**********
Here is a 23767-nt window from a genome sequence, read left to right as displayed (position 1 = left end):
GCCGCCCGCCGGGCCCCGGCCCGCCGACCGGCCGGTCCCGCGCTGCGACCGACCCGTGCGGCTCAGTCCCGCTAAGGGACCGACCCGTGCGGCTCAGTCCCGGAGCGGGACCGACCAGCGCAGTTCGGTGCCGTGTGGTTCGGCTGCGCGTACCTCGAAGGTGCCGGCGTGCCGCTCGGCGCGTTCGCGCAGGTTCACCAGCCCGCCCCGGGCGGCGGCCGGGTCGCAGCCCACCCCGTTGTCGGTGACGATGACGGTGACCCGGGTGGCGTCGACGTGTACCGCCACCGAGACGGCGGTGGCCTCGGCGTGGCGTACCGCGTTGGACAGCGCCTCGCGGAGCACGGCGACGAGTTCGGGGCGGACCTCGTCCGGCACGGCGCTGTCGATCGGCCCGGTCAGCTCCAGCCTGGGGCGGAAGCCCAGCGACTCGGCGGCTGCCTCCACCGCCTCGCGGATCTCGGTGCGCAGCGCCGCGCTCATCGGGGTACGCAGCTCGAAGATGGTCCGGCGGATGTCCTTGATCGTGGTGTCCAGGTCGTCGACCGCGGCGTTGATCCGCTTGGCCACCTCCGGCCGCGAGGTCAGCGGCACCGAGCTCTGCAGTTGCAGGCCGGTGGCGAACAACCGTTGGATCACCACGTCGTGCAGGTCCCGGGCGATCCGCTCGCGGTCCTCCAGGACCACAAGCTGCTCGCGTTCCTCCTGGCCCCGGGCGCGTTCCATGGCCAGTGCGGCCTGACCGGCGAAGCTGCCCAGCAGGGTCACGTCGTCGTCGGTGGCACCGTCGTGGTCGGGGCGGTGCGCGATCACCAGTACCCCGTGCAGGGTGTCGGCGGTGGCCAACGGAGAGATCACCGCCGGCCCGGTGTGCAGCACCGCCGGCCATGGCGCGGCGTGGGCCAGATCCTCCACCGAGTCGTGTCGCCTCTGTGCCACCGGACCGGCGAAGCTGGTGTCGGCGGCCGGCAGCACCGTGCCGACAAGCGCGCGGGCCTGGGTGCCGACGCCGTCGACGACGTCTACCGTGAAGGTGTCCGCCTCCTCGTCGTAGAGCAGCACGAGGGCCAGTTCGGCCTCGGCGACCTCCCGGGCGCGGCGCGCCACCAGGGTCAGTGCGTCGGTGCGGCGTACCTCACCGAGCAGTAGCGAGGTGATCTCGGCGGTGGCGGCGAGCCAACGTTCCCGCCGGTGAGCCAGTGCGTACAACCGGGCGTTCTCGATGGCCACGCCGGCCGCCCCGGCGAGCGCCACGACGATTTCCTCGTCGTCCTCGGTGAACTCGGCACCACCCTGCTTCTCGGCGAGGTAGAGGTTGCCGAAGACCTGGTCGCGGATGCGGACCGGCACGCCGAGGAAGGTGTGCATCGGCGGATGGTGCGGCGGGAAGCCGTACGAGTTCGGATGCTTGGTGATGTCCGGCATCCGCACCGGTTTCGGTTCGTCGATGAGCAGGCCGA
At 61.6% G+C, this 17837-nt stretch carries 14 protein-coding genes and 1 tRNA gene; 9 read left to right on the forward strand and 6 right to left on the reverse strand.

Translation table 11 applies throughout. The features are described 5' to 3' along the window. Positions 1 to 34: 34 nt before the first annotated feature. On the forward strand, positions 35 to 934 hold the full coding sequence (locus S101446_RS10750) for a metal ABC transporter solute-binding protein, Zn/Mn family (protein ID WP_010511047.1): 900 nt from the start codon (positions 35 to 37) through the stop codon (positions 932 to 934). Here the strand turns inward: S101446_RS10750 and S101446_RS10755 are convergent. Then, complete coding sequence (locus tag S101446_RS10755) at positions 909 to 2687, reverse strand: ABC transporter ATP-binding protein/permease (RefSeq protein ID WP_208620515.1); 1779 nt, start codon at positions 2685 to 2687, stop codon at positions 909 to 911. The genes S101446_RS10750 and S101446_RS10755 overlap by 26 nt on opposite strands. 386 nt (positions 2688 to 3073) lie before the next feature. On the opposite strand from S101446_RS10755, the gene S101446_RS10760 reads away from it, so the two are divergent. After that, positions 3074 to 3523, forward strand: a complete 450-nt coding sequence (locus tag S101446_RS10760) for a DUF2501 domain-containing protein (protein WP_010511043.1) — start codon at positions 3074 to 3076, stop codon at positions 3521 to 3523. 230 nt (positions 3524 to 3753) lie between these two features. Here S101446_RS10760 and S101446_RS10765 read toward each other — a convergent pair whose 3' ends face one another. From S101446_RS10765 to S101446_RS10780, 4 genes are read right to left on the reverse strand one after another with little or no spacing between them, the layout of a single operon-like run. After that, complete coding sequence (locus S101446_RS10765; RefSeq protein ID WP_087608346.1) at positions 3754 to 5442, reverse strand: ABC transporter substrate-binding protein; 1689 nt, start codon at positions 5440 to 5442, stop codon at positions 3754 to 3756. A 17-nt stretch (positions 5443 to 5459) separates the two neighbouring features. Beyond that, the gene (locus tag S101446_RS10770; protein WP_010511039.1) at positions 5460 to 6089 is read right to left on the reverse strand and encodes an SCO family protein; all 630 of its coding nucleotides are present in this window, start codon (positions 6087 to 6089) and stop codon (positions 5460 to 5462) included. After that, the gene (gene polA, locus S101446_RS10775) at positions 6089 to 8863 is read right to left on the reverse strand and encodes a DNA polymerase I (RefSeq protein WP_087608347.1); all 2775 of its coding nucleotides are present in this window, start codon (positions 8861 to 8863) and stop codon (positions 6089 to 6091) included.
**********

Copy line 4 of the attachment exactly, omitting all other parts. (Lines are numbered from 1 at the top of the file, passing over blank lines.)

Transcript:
Translation table 11 applies throughout. The features are described 5' to 3' along the window. Positions 1 to 34: 34 nt before the first annotated feature. On the forward strand, positions 35 to 934 hold the full coding sequence (locus S101446_RS10750) for a metal ABC transporter solute-binding protein, Zn/Mn family (protein ID WP_010511047.1): 900 nt from the start codon (positions 35 to 37) through the stop codon (positions 932 to 934). Here the strand turns inward: S101446_RS10750 and S101446_RS10755 are convergent. Then, complete coding sequence (locus tag S101446_RS10755) at positions 909 to 2687, reverse strand: ABC transporter ATP-binding protein/permease (RefSeq protein ID WP_208620515.1); 1779 nt, start codon at positions 2685 to 2687, stop codon at positions 909 to 911. The genes S101446_RS10750 and S101446_RS10755 overlap by 26 nt on opposite strands. 386 nt (positions 2688 to 3073) lie before the next feature. On the opposite strand from S101446_RS10755, the gene S101446_RS10760 reads away from it, so the two are divergent. After that, positions 3074 to 3523, forward strand: a complete 450-nt coding sequence (locus tag S101446_RS10760) for a DUF2501 domain-containing protein (protein WP_010511043.1) — start codon at positions 3074 to 3076, stop codon at positions 3521 to 3523. 230 nt (positions 3524 to 3753) lie between these two features. Here S101446_RS10760 and S101446_RS10765 read toward each other — a convergent pair whose 3' ends face one another. From S101446_RS10765 to S101446_RS10780, 4 genes are read right to left on the reverse strand one after another with little or no spacing between them, the layout of a single operon-like run. After that, complete coding sequence (locus S101446_RS10765; RefSeq protein ID WP_087608346.1) at positions 3754 to 5442, reverse strand: ABC transporter substrate-binding protein; 1689 nt, start codon at positions 5440 to 5442, stop codon at positions 3754 to 3756. A 17-nt stretch (positions 5443 to 5459) separates the two neighbouring features. Beyond that, the gene (locus tag S101446_RS10770; protein WP_010511039.1) at positions 5460 to 6089 is read right to left on the reverse strand and encodes an SCO family protein; all 630 of its coding nucleotides are present in this window, start codon (positions 6087 to 6089) and stop codon (positions 5460 to 5462) included. After that, the gene (gene polA, locus S101446_RS10775) at positions 6089 to 8863 is read right to left on the reverse strand and encodes a DNA polymerase I (RefSeq protein WP_087608347.1); all 2775 of its coding nucleotides are present in this window, start codon (positions 8861 to 8863) and stop codon (positions 6089 to 6091) included.